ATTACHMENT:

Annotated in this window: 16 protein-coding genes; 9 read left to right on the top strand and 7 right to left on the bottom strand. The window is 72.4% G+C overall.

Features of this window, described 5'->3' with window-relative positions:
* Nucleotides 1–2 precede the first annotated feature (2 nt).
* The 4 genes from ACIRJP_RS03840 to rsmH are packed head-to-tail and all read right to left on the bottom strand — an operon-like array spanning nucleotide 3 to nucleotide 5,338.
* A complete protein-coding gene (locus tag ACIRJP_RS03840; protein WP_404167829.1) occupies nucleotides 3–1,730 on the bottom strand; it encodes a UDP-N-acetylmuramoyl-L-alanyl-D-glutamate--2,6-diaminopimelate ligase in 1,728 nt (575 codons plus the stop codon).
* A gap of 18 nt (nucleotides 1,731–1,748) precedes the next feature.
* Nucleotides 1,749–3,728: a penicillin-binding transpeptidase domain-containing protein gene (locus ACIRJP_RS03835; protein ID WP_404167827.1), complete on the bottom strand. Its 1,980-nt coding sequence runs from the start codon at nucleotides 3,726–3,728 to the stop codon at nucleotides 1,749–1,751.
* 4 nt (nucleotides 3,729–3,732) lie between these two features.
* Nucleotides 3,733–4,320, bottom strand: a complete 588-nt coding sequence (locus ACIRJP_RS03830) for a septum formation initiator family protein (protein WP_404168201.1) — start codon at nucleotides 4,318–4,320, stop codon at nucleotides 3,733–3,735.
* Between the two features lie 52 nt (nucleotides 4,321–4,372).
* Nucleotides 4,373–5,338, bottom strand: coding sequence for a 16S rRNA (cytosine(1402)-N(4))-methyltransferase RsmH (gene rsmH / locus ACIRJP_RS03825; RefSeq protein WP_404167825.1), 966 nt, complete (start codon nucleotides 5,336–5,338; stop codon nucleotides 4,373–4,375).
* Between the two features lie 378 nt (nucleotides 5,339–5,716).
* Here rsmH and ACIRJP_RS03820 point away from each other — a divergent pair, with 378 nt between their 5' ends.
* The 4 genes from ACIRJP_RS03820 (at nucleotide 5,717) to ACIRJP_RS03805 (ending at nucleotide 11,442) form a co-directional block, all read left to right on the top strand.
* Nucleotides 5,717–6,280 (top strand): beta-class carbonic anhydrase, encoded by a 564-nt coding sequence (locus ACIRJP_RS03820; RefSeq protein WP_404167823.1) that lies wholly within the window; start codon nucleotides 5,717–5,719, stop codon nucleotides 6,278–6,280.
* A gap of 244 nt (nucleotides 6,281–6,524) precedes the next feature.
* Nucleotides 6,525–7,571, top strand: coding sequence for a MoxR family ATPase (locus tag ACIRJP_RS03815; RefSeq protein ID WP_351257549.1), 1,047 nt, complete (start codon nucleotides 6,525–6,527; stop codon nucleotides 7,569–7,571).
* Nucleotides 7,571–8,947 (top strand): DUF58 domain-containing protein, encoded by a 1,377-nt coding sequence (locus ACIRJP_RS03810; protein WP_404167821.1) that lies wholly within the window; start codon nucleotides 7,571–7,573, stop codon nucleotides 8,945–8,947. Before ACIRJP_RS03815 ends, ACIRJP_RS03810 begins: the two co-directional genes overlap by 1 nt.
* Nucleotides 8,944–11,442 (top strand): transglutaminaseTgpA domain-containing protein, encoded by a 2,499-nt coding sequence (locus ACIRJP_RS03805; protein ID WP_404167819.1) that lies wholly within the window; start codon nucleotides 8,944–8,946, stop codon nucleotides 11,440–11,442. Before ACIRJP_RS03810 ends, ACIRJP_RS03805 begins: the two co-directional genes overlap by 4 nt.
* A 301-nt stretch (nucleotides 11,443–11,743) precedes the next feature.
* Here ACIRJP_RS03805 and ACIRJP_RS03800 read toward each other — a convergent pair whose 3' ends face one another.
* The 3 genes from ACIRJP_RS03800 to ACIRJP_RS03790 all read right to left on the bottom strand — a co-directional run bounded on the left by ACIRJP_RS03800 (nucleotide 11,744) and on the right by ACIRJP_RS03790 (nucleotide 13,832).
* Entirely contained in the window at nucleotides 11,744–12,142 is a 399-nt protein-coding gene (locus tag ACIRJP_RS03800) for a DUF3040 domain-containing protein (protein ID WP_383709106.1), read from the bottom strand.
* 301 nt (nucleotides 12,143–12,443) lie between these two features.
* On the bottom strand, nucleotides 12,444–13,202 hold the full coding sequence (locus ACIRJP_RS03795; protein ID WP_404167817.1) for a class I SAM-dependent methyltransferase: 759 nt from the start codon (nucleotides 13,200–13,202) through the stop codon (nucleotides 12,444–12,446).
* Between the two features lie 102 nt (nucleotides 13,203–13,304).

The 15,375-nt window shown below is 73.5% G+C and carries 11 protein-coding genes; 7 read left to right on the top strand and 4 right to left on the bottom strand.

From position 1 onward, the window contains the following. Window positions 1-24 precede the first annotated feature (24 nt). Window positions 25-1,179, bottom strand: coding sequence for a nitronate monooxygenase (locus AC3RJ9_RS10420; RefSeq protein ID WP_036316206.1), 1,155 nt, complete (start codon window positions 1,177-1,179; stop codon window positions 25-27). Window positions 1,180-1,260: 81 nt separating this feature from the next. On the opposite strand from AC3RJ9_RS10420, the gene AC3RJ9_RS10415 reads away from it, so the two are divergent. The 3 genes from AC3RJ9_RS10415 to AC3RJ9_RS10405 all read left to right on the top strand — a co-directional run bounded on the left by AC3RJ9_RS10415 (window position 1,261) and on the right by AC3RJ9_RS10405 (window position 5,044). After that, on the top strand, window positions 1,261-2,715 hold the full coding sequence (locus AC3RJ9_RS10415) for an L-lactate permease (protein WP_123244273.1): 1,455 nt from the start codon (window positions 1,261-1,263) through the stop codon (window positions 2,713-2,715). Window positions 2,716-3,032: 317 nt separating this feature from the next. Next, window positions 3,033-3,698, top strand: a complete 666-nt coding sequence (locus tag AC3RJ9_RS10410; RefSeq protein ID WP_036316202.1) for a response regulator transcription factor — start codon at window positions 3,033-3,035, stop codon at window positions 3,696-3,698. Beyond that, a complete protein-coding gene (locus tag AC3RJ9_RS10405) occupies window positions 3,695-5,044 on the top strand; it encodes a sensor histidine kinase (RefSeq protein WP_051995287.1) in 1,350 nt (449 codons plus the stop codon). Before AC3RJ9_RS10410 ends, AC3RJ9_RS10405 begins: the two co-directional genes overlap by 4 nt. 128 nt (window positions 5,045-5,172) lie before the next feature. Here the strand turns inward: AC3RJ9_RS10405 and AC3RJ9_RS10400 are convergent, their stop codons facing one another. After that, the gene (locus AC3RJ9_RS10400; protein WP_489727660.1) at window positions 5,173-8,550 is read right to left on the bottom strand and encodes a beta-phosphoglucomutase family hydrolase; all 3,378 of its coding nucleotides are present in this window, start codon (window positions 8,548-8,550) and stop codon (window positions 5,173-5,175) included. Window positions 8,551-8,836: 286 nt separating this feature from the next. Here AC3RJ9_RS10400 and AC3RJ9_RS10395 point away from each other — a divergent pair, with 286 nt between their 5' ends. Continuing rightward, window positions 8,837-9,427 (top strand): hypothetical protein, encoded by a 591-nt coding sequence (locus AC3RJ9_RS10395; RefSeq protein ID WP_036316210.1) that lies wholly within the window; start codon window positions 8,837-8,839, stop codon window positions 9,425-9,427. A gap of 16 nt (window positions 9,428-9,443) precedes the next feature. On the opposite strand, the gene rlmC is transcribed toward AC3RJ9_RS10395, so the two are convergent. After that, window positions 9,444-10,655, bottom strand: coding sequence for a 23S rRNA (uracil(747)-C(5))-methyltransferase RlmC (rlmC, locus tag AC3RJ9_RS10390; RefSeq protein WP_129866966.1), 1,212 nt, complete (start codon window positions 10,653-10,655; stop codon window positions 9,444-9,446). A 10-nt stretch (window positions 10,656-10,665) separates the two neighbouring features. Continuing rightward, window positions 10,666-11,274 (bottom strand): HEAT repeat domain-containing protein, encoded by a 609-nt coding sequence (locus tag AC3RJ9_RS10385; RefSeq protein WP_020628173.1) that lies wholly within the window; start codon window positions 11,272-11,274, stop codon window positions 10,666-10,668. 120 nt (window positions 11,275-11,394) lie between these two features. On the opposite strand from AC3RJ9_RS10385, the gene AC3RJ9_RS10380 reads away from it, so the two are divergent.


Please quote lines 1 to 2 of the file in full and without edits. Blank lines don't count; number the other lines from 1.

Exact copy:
Annotated in this window: 16 protein-coding genes; 9 read left to right on the top strand and 7 right to left on the bottom strand. The window is 72.4% G+C overall.

Features of this window, described 5'->3' with window-relative positions: